[*]All Classico red and white pasta sauces are g.f.

[*]Cocoa and Fruity Pebbles are currently g.f.

I hope this helps!

Sincerely,

NoGluGirl


Jin

Strawberry Allergy, mold allergy, dustmites allergy, ragweed allergy, dust allergy, food dye allergy - 1985

Asthma - 1994

Ovarian Cyst - May 1999

Anemia - 2000

4 More Ovarian Cysts - March 2000

Bloodwork for Celiac - November 2000 negative

Colonoscopy, Endoscopy, Intercolisis, Gastric Emptying Study - May and June 2001 negative biopsy

Fibromyalgia - June 2001

IBS - June 2001

Gallbladder Removal - July 28, 2003 after doctor said the tests showed nothing, so it was not gallbladder disease. It was very inflamed and irritated and nearly ruptured the surgeon told me at my 10 day post-op check-up.

Thyroid Disease - August 2004

Celiac Disease - March 2007 Current Dr. refers to me as Celiac, as she says blood tests are often inaccurate.

Official Purple Glittery Bat Keeper, District Attorney, and Chinese Restaurant Owner of The Silver Dragon of Rachelville

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Are you in an apartment or a dorm? Do you have a fridge, a microwave, and a crockpot? Throwing a chunk of beef into a crockpot with some raw veggies and letting it cook all day is cheap and quick. You can make 2-4 meals that way, just fridge or freeze leftovers in single-serving comtainers.


Dessa

The Lord bless you and keep you; the Lord make His face shine upon you and be gracious to you." Numbers 6:24-25

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peasoup- I can't do legumes (or gluten) either which makes it hard because pb&j is so cheap. Are you in an apt or dorm? If I was in a dorm and there was no common kitchen, I would get a crockpot (I'm sure they're against the rules, but you're special :P ) and I would stock up on rice, veggies and meats (if you have a little fridge).

Also, if you are in the dorms, you should talk to the head of dining services. I know the university I went now accoomodates gluten-free diets at one of the dining halls.

Also, as suggested before Tinkyada pasta is GOOOOOOD and not to expensive so get some of that with sauce for a cheap meal.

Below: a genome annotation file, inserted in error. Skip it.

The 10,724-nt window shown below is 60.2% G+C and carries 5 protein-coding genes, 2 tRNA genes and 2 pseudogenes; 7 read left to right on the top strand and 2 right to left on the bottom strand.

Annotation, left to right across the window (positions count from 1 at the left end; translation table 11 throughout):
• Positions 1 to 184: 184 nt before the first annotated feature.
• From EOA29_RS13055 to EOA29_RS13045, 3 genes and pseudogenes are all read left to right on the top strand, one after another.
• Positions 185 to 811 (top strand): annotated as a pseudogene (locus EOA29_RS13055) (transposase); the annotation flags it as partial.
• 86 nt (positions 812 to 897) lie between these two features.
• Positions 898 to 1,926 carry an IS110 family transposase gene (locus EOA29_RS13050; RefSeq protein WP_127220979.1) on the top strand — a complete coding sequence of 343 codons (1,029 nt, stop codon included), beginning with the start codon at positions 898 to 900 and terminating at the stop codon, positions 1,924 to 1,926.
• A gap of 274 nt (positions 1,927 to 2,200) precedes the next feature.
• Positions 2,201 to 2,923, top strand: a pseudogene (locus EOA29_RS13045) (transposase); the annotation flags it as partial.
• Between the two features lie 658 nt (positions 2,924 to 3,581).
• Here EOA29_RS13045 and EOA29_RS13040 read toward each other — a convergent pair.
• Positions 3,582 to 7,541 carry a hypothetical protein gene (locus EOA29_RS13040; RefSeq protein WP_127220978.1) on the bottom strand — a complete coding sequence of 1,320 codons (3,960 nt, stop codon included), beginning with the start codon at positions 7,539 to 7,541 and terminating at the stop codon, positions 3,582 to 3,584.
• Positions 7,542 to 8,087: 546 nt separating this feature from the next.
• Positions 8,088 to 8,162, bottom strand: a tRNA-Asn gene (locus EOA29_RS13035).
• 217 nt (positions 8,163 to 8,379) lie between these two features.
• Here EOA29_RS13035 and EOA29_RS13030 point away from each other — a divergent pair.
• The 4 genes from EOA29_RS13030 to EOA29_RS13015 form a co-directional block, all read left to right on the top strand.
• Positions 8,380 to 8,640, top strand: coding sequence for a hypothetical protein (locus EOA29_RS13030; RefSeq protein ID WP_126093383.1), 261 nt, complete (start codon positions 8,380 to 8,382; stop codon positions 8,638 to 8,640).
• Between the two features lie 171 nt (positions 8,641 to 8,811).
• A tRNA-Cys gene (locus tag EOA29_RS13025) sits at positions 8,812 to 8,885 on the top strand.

***************************

Beverly

Gluten free since 2005

In the midst of winter, I found there was within me an invincible summer.

Albert Careb

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I totally know where you are coming from.. i too am a college student with celiac disease/DH. one of the leaders in my support group gave me info that certainly helped adjust to college newly dx!!! this info is helpeful for anyone who is in college, or parents who have children who are school aged. I dont know if everyone is aware.. but celiacs are protected under the 504 Disability Act. My college gave me a freezer for my dorm room (i live in an apt style dorm) to keep all the food i have to bring from home-- a reg freezer/fridge wouldnt accomodate 4 girls!!! i shared this info with a fellow celiac i met in a class and who lived down the hall from me- she also got a freezer. it takes som navigation around the site, but all the info is very very helpful!!!!!!!!! :D

www.celiacdisease.net

good luck!! hope this helps a lot of people!! :)

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i dont know if you have a trader's joes in the area but they have much cheaper gluten free pasta that is brown rice. its 1.99 here in boston which is much cheaper than tinkyada and tastes the same. they also have other stuff that is gluten-free and seems cheaper than wholefoods.


Diagnosed in March 2006 after being in the hospital due to pancreatitis due to undiagnosed celiac

years of being told i had IBS, taking numerous IBS medications (since the age of fifteen)

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Thanks, I think non pre-prepared food is the way to go, I just need to get organised and not expect to be able to grab something to eat in 2 minutes (like I used to as I ran out the door with a pb sandwich), I do have a kitchen so I just need to get my act together with cooking. I'll keep an eye open for the sales too, that's a really good idea, take advantage of everything I can get!